, Star Tribune
Blaine libero stands tall where it matters most
- October 2, 2012 - 5:33 PM
Standing 5-foot-5, Blaine volleyball player Alex Brown looks up at taller teammates. When it comes to experience, however, Brown stands alone.
The only senior with four years of varsity experience on her résumé, Brown fulfills her dual roles as the Bengals' libero and emotional leader.
"She's leads us in digs and she is our best passer," coach Celeste Gorman said. "She's one of our captains and she's very caring when it comes to her teammates."
Brown and the third-ranked Bengals raced to a 15-1 start this season, which included victories against top-10 opponents in Minnetonka and Eden Prairie.
She spoke with Star Tribune reporter David La Vaque about her team's impressive start this season and lessons learned in defeat and victory at recent tournaments.
Q How are you feeling about starting this week 15-1? Are you able to appreciate it or do you not have that luxury because you've been at or near this level for several seasons and it's sort of expected?
A We're conscious of our record but records and ranking don't really mean as much to us. We base it on being a team. We're trying to play together as a team, get to know each other and spend time as a second family.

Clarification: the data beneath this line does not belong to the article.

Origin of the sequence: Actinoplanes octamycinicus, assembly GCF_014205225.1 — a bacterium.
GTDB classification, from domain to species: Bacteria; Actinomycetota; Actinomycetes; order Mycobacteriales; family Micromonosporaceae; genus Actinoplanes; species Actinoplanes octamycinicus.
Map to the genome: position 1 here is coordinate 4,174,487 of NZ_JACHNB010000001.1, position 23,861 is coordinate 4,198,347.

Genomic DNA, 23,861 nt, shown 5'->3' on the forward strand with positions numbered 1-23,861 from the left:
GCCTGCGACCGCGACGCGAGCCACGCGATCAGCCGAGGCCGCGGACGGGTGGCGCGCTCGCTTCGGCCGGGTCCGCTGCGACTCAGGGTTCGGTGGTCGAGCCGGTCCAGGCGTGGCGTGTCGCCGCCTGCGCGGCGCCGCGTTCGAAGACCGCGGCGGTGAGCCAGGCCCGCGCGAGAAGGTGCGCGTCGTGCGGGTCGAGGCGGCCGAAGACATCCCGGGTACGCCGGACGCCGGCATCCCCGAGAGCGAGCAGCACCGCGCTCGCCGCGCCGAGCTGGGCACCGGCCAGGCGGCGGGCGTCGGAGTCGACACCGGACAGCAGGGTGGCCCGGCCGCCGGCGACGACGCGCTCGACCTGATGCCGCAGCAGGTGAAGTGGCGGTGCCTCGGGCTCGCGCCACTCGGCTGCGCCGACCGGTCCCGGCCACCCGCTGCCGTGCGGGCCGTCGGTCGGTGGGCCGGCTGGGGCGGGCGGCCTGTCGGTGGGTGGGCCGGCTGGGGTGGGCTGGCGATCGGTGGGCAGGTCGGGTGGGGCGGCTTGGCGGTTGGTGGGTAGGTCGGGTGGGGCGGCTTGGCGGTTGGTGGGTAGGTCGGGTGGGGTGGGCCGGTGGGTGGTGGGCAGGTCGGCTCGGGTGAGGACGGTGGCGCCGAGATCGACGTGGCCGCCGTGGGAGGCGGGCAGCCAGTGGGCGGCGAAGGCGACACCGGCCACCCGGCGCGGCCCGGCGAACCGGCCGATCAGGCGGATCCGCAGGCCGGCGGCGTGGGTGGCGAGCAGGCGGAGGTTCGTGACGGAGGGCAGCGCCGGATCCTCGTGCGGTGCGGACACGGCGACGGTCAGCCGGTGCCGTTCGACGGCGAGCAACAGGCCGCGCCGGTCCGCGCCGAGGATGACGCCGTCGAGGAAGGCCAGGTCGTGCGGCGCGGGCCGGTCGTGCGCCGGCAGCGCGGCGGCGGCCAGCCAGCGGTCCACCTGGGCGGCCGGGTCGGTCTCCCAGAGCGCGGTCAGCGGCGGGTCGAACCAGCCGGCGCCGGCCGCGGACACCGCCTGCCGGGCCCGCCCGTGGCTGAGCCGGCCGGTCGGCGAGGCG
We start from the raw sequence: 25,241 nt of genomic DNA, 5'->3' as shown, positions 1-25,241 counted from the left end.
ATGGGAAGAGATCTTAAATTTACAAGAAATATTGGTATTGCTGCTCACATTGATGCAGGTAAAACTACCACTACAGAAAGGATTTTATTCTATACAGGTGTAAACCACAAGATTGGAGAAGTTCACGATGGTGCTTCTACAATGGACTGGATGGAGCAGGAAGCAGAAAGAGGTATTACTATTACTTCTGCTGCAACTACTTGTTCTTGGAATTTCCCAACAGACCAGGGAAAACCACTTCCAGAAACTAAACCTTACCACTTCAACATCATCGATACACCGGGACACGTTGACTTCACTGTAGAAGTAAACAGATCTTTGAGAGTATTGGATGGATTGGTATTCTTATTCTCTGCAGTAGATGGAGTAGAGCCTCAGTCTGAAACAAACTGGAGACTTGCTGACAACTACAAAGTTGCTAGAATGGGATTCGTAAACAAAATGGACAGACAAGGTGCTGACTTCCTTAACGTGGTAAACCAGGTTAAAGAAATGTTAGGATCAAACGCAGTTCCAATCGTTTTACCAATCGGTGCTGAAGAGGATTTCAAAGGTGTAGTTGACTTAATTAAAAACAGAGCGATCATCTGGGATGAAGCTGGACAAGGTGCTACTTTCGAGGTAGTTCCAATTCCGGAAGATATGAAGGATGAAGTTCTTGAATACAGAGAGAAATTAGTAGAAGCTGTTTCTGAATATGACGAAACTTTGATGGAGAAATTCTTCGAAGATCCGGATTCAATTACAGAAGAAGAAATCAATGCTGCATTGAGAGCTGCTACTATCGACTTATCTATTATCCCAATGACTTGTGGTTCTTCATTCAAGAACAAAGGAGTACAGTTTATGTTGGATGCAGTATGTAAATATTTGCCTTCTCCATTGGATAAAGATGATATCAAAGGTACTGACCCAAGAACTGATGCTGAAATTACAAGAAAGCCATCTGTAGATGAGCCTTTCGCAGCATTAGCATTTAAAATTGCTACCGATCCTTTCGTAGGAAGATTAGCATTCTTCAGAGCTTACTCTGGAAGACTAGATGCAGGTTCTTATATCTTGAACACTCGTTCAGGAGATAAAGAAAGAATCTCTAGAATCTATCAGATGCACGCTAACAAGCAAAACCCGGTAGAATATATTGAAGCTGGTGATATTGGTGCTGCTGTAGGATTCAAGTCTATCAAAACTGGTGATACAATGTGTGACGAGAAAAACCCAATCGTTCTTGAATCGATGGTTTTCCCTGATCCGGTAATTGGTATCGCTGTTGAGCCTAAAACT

Q We're a solid month into the season. The record says you're doing fine but are you seeing the little things you need to see in terms of improvement?
A Yes, on and off the court we've gotten so much closer. We play so well together and we're getting better at telling each other what we need to work on -- that constructive criticism. But we're also encouraging and helping each other through.
Q You lost 2-0 to Wayzata at the Eagle Invitational tournament but then you came right back and beat higher-ranked Eden Prairie a few hours later. Do you walk out of there feeling good about bouncing back?
A Yes, definitely. Beating Eden Prairie was great because we were down about losing to Wayzata. But we came back and showed the strength to play together and push the past away.
Q Has the libero role always been something you played in volleyball or were you switched to that position somewhere along the way?
A When I first started volleyball I was a setter. My freshman year, my coaches told me that I should become a libero because I was good at defense and also I was short [laughs]. My major role on the court is definitely leadership. I have to be a big voice back there, getting everyone going by talking and getting them into their game.
Q As the only senior with four years of varsity experience, what do you draw on to help your team?
A I guess I just let everyone else in on what I've learned. And I'll say this like, "Come on, girls, let's do this. We're a team, let's come together."
Q You won the Blaine Tournament last weekend but coach Gorman said you learned something from struggling against Roseville in the title match. What happened?
A In our first game, we were pretty sleepy on the court. We didn't think that Roseville was that good of competition. That was the vibe. But in the middle of the first game we realized that they weren't going to give it to us. We had to fight back.
David La Vaque • 612-673-7574
© 2016 Star Tribune